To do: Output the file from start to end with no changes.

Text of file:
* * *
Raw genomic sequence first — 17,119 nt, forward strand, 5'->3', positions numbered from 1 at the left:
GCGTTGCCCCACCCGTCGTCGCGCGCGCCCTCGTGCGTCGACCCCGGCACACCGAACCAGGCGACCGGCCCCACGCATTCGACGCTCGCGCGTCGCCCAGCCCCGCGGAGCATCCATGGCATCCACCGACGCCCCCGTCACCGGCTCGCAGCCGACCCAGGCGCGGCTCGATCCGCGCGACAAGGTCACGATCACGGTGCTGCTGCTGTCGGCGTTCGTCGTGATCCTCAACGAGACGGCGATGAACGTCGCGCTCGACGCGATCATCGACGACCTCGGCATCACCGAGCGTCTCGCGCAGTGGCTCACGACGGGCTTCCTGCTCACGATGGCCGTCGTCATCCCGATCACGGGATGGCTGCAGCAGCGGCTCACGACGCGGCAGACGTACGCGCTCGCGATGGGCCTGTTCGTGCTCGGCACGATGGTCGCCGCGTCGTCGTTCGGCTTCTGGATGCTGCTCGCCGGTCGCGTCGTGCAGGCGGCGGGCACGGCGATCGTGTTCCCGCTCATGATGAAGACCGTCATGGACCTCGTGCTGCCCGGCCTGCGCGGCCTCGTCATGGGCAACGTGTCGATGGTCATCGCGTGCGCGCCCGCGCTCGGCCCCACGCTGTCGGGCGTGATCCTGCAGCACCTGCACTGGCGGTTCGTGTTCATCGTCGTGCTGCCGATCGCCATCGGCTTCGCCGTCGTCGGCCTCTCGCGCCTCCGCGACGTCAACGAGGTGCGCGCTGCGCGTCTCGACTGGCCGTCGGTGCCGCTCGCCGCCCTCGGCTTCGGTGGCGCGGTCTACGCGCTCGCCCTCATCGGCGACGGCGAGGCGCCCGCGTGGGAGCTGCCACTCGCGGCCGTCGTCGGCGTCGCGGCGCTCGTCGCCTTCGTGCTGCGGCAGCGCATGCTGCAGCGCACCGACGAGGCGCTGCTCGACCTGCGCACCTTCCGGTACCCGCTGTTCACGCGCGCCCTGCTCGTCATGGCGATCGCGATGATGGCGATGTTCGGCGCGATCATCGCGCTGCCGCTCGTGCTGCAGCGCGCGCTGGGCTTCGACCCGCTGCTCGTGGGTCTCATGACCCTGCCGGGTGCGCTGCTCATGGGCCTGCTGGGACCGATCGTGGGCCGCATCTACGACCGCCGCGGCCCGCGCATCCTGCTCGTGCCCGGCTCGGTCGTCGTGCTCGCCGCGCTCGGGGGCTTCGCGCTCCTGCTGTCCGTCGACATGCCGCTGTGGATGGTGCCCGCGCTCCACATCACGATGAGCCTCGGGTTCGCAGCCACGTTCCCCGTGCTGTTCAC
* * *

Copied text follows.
Raw genomic sequence first — 17,119 nt, forward strand, 5'->3', positions numbered from 1 at the left:
GCGTTGCCCCACCCGTCGTCGCGCGCGCCCTCGTGCGTCGACCCCGGCACACCGAACCAGGCGACCGGCCCCACGCATTCGACGCTCGCGCGTCGCCCAGCCCCGCGGAGCATCCATGGCATCCACCGACGCCCCCGTCACCGGCTCGCAGCCGACCCAGGCGCGGCTCGATCCGCGCGACAAGGTCACGATCACGGTGCTGCTGCTGTCGGCGTTCGTCGTGATCCTCAACGAGACGGCGATGAACGTCGCGCTCGACGCGATCATCGACGACCTCGGCATCACCGAGCGTCTCGCGCAGTGGCTCACGACGGGCTTCCTGCTCACGATGGCCGTCGTCATCCCGATCACGGGATGGCTGCAGCAGCGGCTCACGACGCGGCAGACGTACGCGCTCGCGATGGGCCTGTTCGTGCTCGGCACGATGGTCGCCGCGTCGTCGTTCGGCTTCTGGATGCTGCTCGCCGGTCGCGTCGTGCAGGCGGCGGGCACGGCGATCGTGTTCCCGCTCATGATGAAGACCGTCATGGACCTCGTGCTGCCCGGCCTGCGCGGCCTCGTCATGGGCAACGTGTCGATGGTCATCGCGTGCGCGCCCGCGCTCGGCCCCACGCTGTCGGGCGTGATCCTGCAGCACCTGCACTGGCGGTTCGTGTTCATCGTCGTGCTGCCGATCGCCATCGGCTTCGCCGTCGTCGGCCTCTCGCGCCTCCGCGACGTCAACGAGGTGCGCGCTGCGCGTCTCGACTGGCCGTCGGTGCCGCTCGCCGCCCTCGGCTTCGGTGGCGCGGTCTACGCGCTCGCCCTCATCGGCGACGGCGAGGCGCCCGCGTGGGAGCTGCCACTCGCGGCCGTCGTCGGCGTCGCGGCGCTCGTCGCCTTCGTGCTGCGGCAGCGCATGCTGCAGCGCACCGACGAGGCGCTGCTCGACCTGCGCACCTTCCGGTACCCGCTGTTCACGCGCGCCCTGCTCGTCATGGCGATCGCGATGATGGCGATGTTCGGCGCGATCATCGCGCTGCCGCTCGTGCTGCAGCGCGCGCTGGGCTTCGACCCGCTGCTCGTGGGTCTCATGACCCTGCCGGGTGCGCTGCTCATGGGCCTGCTGGGACCGATCGTGGGCCGCATCTACGACCGCCGCGGCCCGCGCATCCTGCTCGTGCCCGGCTCGGTCGTCGTGCTCGCCGCGCTCGGGGGCTTCGCGCTCCTGCTGTCCGTCGACATGCCGCTGTGGATGGTGCCCGCGCTCCACATCACGATGAGCCTCGGGTTCGCAGCCACGTTCCCCGTGCTGTTCAC